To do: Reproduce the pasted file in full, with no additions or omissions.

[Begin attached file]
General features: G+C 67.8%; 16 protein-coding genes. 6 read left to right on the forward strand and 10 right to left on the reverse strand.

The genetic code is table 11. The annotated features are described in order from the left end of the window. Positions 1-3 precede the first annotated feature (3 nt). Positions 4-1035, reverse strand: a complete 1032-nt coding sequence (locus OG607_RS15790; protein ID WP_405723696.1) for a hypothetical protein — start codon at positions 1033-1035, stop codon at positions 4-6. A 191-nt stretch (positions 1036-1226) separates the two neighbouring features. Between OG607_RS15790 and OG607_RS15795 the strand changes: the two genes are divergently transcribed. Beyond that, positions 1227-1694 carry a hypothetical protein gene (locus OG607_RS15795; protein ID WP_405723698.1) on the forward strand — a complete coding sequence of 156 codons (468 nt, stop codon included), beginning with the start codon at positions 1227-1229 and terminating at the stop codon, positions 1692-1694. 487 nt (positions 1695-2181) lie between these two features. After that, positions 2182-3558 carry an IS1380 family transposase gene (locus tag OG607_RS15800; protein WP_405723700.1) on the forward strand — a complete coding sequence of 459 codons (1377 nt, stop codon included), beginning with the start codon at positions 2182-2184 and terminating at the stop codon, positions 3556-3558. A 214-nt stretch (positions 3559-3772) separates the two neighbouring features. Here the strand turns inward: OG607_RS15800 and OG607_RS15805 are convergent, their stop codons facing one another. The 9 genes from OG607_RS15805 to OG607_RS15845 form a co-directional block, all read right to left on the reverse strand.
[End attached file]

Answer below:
General features: G+C 67.8%; 16 protein-coding genes. 6 read left to right on the forward strand and 10 right to left on the reverse strand.

The genetic code is table 11. The annotated features are described in order from the left end of the window. Positions 1-3 precede the first annotated feature (3 nt). Positions 4-1035, reverse strand: a complete 1032-nt coding sequence (locus OG607_RS15790; protein ID WP_405723696.1) for a hypothetical protein — start codon at positions 1033-1035, stop codon at positions 4-6. A 191-nt stretch (positions 1036-1226) separates the two neighbouring features. Between OG607_RS15790 and OG607_RS15795 the strand changes: the two genes are divergently transcribed. Beyond that, positions 1227-1694 carry a hypothetical protein gene (locus OG607_RS15795; protein ID WP_405723698.1) on the forward strand — a complete coding sequence of 156 codons (468 nt, stop codon included), beginning with the start codon at positions 1227-1229 and terminating at the stop codon, positions 1692-1694. 487 nt (positions 1695-2181) lie between these two features. After that, positions 2182-3558 carry an IS1380 family transposase gene (locus tag OG607_RS15800; protein WP_405723700.1) on the forward strand — a complete coding sequence of 459 codons (1377 nt, stop codon included), beginning with the start codon at positions 2182-2184 and terminating at the stop codon, positions 3556-3558. A 214-nt stretch (positions 3559-3772) separates the two neighbouring features. Here the strand turns inward: OG607_RS15800 and OG607_RS15805 are convergent, their stop codons facing one another. The 9 genes from OG607_RS15805 to OG607_RS15845 form a co-directional block, all read right to left on the reverse strand.